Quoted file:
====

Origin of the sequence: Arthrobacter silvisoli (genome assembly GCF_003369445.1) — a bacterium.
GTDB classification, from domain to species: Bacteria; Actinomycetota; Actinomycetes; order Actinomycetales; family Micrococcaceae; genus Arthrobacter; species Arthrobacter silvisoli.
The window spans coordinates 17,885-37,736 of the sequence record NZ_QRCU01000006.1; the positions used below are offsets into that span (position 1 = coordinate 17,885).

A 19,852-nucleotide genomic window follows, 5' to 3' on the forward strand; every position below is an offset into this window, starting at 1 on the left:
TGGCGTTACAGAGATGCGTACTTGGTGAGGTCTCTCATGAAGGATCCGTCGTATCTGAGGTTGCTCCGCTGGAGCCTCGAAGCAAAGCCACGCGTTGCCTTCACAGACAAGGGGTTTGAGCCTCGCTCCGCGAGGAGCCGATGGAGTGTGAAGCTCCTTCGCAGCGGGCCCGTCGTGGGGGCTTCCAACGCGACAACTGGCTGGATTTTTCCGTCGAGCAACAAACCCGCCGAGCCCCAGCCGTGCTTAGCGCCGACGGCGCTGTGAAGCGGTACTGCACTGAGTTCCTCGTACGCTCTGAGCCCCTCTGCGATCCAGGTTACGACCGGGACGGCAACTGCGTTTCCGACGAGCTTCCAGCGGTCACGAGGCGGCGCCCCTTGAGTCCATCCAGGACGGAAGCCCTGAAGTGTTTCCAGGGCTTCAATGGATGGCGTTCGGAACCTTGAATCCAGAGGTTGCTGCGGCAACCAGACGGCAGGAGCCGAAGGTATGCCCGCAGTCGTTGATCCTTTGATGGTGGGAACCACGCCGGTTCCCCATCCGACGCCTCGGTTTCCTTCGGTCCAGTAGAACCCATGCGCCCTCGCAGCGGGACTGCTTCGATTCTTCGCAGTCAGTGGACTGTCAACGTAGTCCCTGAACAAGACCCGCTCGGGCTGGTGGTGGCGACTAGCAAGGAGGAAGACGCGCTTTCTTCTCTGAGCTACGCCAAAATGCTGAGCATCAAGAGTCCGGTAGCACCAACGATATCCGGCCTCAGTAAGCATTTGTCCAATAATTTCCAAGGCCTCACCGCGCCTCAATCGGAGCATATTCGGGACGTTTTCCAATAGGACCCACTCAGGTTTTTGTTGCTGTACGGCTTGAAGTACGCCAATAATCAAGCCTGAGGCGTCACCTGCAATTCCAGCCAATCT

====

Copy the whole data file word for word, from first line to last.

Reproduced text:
Origin of the sequence: Arthrobacter silvisoli (genome assembly GCF_003369445.1) — a bacterium.
GTDB classification, from domain to species: Bacteria; Actinomycetota; Actinomycetes; order Actinomycetales; family Micrococcaceae; genus Arthrobacter; species Arthrobacter silvisoli.
The window spans coordinates 17,885-37,736 of the sequence record NZ_QRCU01000006.1; the positions used below are offsets into that span (position 1 = coordinate 17,885).

A 19,852-nucleotide genomic window follows, 5' to 3' on the forward strand; every position below is an offset into this window, starting at 1 on the left:
TGGCGTTACAGAGATGCGTACTTGGTGAGGTCTCTCATGAAGGATCCGTCGTATCTGAGGTTGCTCCGCTGGAGCCTCGAAGCAAAGCCACGCGTTGCCTTCACAGACAAGGGGTTTGAGCCTCGCTCCGCGAGGAGCCGATGGAGTGTGAAGCTCCTTCGCAGCGGGCCCGTCGTGGGGGCTTCCAACGCGACAACTGGCTGGATTTTTCCGTCGAGCAACAAACCCGCCGAGCCCCAGCCGTGCTTAGCGCCGACGGCGCTGTGAAGCGGTACTGCACTGAGTTCCTCGTACGCTCTGAGCCCCTCTGCGATCCAGGTTACGACCGGGACGGCAACTGCGTTTCCGACGAGCTTCCAGCGGTCACGAGGCGGCGCCCCTTGAGTCCATCCAGGACGGAAGCCCTGAAGTGTTTCCAGGGCTTCAATGGATGGCGTTCGGAACCTTGAATCCAGAGGTTGCTGCGGCAACCAGACGGCAGGAGCCGAAGGTATGCCCGCAGTCGTTGATCCTTTGATGGTGGGAACCACGCCGGTTCCCCATCCGACGCCTCGGTTTCCTTCGGTCCAGTAGAACCCATGCGCCCTCGCAGCGGGACTGCTTCGATTCTTCGCAGTCAGTGGACTGTCAACGTAGTCCCTGAACAAGACCCGCTCGGGCTGGTGGTGGCGACTAGCAAGGAGGAAGACGCGCTTTCTTCTCTGAGCTACGCCAAAATGCTGAGCATCAAGAGTCCGGTAGCACCAACGATATCCGGCCTCAGTAAGCATTTGTCCAATAATTTCCAAGGCCTCACCGCGCCTCAATCGGAGCATATTCGGGACGTTTTCCAATAGGACCCACTCAGGTTTTTGTTGCTGTACGGCTTGAAGTACGCCAATAATCAAGCCTGAGGCGTCACCTGCAATTCCAGCCAATCT